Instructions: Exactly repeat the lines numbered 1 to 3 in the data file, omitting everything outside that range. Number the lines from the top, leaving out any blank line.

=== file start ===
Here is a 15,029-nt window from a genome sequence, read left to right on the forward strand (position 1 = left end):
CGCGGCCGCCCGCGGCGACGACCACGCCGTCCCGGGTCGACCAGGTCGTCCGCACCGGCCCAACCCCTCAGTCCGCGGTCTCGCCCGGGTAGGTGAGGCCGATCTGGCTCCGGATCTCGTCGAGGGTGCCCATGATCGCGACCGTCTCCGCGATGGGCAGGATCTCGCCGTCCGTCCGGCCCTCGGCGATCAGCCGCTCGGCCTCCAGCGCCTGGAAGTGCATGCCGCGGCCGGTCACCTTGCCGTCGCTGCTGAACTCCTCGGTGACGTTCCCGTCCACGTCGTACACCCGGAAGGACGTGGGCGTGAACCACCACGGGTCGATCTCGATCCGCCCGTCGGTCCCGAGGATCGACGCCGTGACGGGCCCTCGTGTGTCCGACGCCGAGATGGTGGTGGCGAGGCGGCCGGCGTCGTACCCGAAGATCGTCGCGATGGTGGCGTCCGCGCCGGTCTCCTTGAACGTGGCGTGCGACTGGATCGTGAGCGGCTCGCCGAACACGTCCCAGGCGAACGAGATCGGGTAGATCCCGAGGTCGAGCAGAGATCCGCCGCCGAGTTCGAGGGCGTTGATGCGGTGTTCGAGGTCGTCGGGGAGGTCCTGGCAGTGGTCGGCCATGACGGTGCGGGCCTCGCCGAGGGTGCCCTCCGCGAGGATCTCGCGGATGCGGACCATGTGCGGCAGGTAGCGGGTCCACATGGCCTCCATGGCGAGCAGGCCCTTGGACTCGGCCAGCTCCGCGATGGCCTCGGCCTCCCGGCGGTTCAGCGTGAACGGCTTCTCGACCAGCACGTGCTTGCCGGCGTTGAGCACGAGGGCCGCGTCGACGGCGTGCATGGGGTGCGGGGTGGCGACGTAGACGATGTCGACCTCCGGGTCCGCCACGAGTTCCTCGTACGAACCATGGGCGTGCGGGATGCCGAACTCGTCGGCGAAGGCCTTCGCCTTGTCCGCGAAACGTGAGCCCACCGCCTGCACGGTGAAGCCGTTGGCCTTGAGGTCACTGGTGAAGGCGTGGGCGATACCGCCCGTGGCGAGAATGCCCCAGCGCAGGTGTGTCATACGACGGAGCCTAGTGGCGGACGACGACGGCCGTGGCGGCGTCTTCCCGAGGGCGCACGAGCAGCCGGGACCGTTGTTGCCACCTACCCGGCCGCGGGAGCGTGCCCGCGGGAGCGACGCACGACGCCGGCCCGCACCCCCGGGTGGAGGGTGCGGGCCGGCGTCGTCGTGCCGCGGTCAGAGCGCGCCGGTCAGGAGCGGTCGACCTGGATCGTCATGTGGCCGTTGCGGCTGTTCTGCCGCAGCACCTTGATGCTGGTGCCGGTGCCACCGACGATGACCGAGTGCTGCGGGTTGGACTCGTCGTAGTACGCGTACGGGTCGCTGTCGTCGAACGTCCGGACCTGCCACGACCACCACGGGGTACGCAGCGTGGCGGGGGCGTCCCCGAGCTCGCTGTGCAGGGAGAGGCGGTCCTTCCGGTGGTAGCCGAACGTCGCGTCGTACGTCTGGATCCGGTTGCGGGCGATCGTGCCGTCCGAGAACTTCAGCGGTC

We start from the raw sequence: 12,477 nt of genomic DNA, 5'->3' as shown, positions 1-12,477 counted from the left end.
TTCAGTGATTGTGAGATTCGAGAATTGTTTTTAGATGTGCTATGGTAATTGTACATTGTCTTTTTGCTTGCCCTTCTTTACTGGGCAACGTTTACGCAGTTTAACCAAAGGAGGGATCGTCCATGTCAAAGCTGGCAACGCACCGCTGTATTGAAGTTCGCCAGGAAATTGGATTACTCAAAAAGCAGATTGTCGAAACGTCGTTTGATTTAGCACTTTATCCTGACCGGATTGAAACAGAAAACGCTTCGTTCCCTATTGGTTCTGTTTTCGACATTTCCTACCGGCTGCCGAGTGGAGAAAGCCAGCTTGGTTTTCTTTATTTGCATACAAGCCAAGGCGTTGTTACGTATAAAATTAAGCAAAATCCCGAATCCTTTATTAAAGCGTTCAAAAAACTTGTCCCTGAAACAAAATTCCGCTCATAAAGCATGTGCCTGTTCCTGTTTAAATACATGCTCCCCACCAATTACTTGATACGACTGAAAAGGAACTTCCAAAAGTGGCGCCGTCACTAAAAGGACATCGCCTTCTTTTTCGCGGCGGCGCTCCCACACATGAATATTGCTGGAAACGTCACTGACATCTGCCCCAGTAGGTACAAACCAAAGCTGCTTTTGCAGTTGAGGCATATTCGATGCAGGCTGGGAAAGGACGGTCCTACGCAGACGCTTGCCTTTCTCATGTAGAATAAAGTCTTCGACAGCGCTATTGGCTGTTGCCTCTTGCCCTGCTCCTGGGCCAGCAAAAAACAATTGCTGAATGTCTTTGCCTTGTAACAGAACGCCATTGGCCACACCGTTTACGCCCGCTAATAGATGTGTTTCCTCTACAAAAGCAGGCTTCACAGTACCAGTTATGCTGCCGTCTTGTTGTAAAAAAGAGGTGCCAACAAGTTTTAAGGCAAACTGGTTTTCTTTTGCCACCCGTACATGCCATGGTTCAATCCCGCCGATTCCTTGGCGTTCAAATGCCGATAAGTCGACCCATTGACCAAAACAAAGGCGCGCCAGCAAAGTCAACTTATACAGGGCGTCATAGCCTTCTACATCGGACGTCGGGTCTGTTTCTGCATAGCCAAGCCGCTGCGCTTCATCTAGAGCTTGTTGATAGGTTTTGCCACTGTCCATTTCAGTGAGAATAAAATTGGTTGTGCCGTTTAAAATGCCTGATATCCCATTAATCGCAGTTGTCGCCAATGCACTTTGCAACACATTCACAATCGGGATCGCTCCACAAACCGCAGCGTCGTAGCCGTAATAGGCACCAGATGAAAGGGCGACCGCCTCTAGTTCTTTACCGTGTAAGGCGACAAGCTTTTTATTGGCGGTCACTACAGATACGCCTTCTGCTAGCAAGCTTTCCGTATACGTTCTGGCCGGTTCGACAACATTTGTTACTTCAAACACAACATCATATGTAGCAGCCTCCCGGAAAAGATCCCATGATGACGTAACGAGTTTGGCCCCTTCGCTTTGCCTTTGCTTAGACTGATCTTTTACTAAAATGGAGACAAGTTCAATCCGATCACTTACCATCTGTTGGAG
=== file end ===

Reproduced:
Here is a 15,029-nt window from a genome sequence, read left to right on the forward strand (position 1 = left end):
CGCGGCCGCCCGCGGCGACGACCACGCCGTCCCGGGTCGACCAGGTCGTCCGCACCGGCCCAACCCCTCAGTCCGCGGTCTCGCCCGGGTAGGTGAGGCCGATCTGGCTCCGGATCTCGTCGAGGGTGCCCATGATCGCGACCGTCTCCGCGATGGGCAGGATCTCGCCGTCCGTCCGGCCCTCGGCGATCAGCCGCTCGGCCTCCAGCGCCTGGAAGTGCATGCCGCGGCCGGTCACCTTGCCGTCGCTGCTGAACTCCTCGGTGACGTTCCCGTCCACGTCGTACACCCGGAAGGACGTGGGCGTGAACCACCACGGGTCGATCTCGATCCGCCCGTCGGTCCCGAGGATCGACGCCGTGACGGGCCCTCGTGTGTCCGACGCCGAGATGGTGGTGGCGAGGCGGCCGGCGTCGTACCCGAAGATCGTCGCGATGGTGGCGTCCGCGCCGGTCTCCTTGAACGTGGCGTGCGACTGGATCGTGAGCGGCTCGCCGAACACGTCCCAGGCGAACGAGATCGGGTAGATCCCGAGGTCGAGCAGAGATCCGCCGCCGAGTTCGAGGGCGTTGATGCGGTGTTCGAGGTCGTCGGGGAGGTCCTGGCAGTGGTCGGCCATGACGGTGCGGGCCTCGCCGAGGGTGCCCTCCGCGAGGATCTCGCGGATGCGGACCATGTGCGGCAGGTAGCGGGTCCACATGGCCTCCATGGCGAGCAGGCCCTTGGACTCGGCCAGCTCCGCGATGGCCTCGGCCTCCCGGCGGTTCAGCGTGAACGGCTTCTCGACCAGCACGTGCTTGCCGGCGTTGAGCACGAGGGCCGCGTCGACGGCGTGCATGGGGTGCGGGGTGGCGACGTAGACGATGTCGACCTCCGGGTCCGCCACGAGTTCCTCGTACGAACCATGGGCGTGCGGGATGCCGAACTCGTCGGCGAAGGCCTTCGCCTTGTCCGCGAAACGTGAGCCCACCGCCTGCACGGTGAAGCCGTTGGCCTTGAGGTCACTGGTGAAGGCGTGGGCGATACCGCCCGTGGCGAGAATGCCCCAGCGCAGGTGTGTCATACGACGGAGCCTAGTGGCGGACGACGACGGCCGTGGCGGCGTCTTCCCGAGGGCGCACGAGCAGCCGGGACCGTTGTTGCCACCTACCCGGCCGCGGGAGCGTGCCCGCGGGAGCGACGCACGACGCCGGCCCGCACCCCCGGGTGGAGGGTGCGGGCCGGCGTCGTCGTGCCGCGGTCAGAGCGCGCCGGTCAGGAGCGGTCGACCTGGATCGTCATGTGGCCGTTGCGGCTGTTCTGCCGCAGCACCTTGATGCTGGTGCCGGTGCCACCGACGATGACCGAGTGCTGCGGGTTGGACTCGTCGTAGTACGCGTACGGGTCGCTGTCGTCGAACGTCCGGACCTGCCACGACCACCACGGGGTACGCAGCGTGGCGGGGGCGTCCCCGAGCTCGCTGTGCAGGGAGAGGCGGTCCTTCCGGTGGTAGCCGAACGTCGCGTCGTACGTCTGGATCCGGTTGCGGGCGATCGTGCCGTCCGAGAACTTCAGCGGTC

We start from the raw sequence: 12,477 nt of genomic DNA, 5'->3' as shown, positions 1-12,477 counted from the left end.